As a parent, you can find millions of little joys in the everyday things, as you watch your kids discover the profound beauty and untold mysteries of the world around them. But, once in a while, you can also get crushed, when you see them recognize a harsh reality of life and the world they're inheriting from us.
One of those little parental-soul-sucking moments happened to me recently, and it started with a simple drawing.
Our 6-year-old daughter loves to draw. She tells us she likes drawing more than going outside. She even knows what she wants to be when she grows up -- an author/illustrator. She's the best at drawing in the family. I remember a drawing of herself she made at age 3. It was the kind of thing a cartoonist would conjure up. Of course, I am a bit biased.
She also happens to love the Ninja Turtles. It's a family affliction I've written about before. In recent months, our two older daughters have grown out of their Teenage Mutant Ninja Turtle obsession. But not our third. She still loves them, talks about them, plays with their dolls and asks to watch the show -- which has been reincarnated on Nickelodeon, after a 20-year hiatus, for another generation of kids.
One night a few weeks ago, our little drawing fiend took her art kit to the kid table in the corner and began a new masterpiece. When she was done, she didn't want to show me.
"It's just pretend," she said. "It will never happen," she added.
"What is it?"
Reluctantly, she showed me.
"I drew a girl Ninja Turtle," she said, with resignation in her voice. "But I know Ninja Turtles are all boys."
I smiled at the drawing as my heart sank.
I'm no dummy. I know there are many ways this world is unfair and cruel, to little girls and to everybody else. But, for some reason, her belief that all Ninja Turtles have to be boys hit me in the gut.
She's my third daughter. I've watched her older sisters grow up and I've worried before about what it's like for a little kid to suddenly realize the world is not entirely theirs for the taking, despite us telling them that, if they work hard enough and dream big enough, it is.
It reminded me of the time a few years ago when I was watching the Tour de France with my eldest, and she asked a simple question: "Why can't girls win this race?"
Something I never thought about, growing up as a boy surrounded by brothers, is something that's painfully clear now that I'm a dad of daughters: there are countless examples of things little girls simply aren't allowed to dream to do. It's especially true in sports.
Throwing the winning touchdown at the Super Bowl? Hitting the winning run in the World Series? Only little boys can have these dreams, even if it's not terribly realistic for most of us. And it's a profound moment for a parent when you watch that unfair reality dawn on your daughter.
Sure, there's a girls' version of baseball, but it's not the World Series. There's a women's NCAA tournament, but I've never watched it. Occasionally there's a female race car driver or a female jockey in the Kentucky Derby. And my daughters always root for them. But when I sit with my kids and watch sports, which I do a lot, with the exception of the women's World Cup, it's almost always men playing other men. They see that.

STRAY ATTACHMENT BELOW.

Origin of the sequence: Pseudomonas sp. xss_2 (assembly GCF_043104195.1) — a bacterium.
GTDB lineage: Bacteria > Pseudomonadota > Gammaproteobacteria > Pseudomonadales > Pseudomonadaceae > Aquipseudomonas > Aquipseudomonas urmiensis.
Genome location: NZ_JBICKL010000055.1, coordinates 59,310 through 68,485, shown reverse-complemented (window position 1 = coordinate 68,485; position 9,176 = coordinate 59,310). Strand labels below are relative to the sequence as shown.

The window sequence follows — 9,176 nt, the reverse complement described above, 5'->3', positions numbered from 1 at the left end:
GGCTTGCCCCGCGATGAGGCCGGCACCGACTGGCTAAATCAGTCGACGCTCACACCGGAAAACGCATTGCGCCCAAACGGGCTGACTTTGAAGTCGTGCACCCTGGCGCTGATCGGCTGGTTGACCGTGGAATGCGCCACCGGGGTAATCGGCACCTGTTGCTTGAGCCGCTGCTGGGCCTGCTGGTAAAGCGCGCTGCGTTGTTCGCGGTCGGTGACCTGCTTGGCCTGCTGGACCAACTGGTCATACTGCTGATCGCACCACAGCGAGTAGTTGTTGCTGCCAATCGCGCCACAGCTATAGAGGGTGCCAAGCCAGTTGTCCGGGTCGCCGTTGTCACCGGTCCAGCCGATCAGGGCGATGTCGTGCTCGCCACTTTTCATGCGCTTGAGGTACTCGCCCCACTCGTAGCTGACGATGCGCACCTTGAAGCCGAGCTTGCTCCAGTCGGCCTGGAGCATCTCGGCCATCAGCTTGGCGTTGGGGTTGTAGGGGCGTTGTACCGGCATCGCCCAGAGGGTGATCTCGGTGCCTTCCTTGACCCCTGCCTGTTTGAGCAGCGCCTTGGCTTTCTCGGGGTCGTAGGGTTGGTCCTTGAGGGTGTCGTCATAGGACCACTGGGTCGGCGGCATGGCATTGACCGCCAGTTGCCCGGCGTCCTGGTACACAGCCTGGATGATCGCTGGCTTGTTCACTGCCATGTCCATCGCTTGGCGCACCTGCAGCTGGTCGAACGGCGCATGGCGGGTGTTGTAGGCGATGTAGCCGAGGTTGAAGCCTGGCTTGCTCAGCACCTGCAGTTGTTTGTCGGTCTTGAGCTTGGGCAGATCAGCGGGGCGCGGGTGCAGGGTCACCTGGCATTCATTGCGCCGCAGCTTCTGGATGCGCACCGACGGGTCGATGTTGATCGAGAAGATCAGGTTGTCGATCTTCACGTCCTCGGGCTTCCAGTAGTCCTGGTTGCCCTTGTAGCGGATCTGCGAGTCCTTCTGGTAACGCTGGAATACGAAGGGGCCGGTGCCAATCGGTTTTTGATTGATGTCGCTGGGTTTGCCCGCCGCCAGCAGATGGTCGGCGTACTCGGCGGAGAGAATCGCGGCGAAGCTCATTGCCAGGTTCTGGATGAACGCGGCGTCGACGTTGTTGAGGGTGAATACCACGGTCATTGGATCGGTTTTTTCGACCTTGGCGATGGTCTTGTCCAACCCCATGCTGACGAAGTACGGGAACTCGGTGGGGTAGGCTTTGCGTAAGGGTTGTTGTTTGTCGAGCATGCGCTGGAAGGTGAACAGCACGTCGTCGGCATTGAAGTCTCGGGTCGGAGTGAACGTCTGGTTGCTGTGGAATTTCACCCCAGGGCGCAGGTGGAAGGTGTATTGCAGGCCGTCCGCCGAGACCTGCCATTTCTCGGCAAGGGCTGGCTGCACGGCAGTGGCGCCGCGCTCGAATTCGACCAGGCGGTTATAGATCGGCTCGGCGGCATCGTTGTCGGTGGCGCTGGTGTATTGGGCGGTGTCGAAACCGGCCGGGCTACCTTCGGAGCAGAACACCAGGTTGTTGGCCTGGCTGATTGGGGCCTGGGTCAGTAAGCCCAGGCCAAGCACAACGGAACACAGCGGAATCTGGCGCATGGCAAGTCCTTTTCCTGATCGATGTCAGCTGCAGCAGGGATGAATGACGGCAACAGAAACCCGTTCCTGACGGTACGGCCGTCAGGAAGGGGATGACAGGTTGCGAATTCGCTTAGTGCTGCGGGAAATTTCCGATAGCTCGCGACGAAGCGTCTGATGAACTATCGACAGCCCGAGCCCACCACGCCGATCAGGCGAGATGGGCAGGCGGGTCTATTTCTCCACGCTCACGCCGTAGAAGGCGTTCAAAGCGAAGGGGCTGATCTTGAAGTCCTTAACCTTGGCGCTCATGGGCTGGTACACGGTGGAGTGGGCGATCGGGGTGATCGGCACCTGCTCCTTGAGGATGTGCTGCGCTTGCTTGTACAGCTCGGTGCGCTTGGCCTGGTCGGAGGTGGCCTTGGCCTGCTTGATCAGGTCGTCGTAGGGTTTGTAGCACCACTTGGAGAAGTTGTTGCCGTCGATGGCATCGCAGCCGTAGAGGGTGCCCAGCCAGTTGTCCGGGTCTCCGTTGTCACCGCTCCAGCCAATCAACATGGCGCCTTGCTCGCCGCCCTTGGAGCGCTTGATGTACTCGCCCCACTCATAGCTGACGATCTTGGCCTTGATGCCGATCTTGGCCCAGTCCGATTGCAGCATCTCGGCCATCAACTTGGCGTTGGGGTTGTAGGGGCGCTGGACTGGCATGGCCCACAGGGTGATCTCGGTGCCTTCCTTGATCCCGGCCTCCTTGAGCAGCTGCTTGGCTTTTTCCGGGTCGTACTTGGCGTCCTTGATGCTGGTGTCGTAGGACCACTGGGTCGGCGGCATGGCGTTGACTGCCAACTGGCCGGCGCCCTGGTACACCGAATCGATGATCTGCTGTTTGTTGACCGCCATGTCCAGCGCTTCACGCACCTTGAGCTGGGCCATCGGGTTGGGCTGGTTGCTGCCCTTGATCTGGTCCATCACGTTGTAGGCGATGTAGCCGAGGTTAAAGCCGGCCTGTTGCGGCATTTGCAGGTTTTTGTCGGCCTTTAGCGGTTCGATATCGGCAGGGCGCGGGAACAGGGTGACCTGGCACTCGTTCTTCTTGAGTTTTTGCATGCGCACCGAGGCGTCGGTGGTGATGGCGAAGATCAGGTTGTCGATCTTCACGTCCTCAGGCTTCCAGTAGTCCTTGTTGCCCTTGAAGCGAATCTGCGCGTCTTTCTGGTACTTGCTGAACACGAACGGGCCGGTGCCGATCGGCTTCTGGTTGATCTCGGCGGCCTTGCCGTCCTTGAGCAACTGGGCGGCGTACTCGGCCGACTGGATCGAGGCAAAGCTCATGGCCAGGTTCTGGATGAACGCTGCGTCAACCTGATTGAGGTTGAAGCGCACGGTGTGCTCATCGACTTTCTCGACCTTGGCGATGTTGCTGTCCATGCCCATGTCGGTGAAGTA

And there are many examples outside of sports, too.
We're Catholic. Every Sunday (OK, most Sundays... how about some Sundays) we attend church and watch a man lead the mass and perform the rituals of our faith. The question has been asked, why can't women be priests? I don't have a good answer, other than they just can't. One less calling for my girls to pursue, I guess.
Priests, pro football players, baseball stars, Tour de France winners and now Ninja Turtles -- the heroes my daughters cannot aspire to become add up quickly if you look around.
As parents, all we can do is be more cognizant of these messages and teach our children about the need for the serenity, the courage and the wisdom, as the saying goes. Lord knows, there's room -- and need -- for change, on these issues and others.
After the female Ninja Turtle drawing incident, I did a little research to see if the concept of a girl turtle had been broached. I discovered that in the long lifespan and many reinventions of the Teenage Mutant Ninja Turtle franchise, there actually was a female turtle character introduced. Her name was Venus de Milo. Venus has yet to make an appearance in the latest Nickelodeon version of the series, which is all my daughter cares about. Still, there is hope.
And then, last week, another female ninja of sorts burst onto the scene. She's not a cartoon, or a turtle. But she's certainly a ninja. Her name is Kacy Catanzaro. And you can be sure my daughters gathered around the computer to cheer her on.
The world has many flaws, even more than I realized before I became a dad of daughters. But there are also a million things that are great, and awesome, and inspiring about it. This is one:
By the way, the inaugural women's Tour de France kicks off July 27th. It's called La Course, and you can be sure we will be watching.
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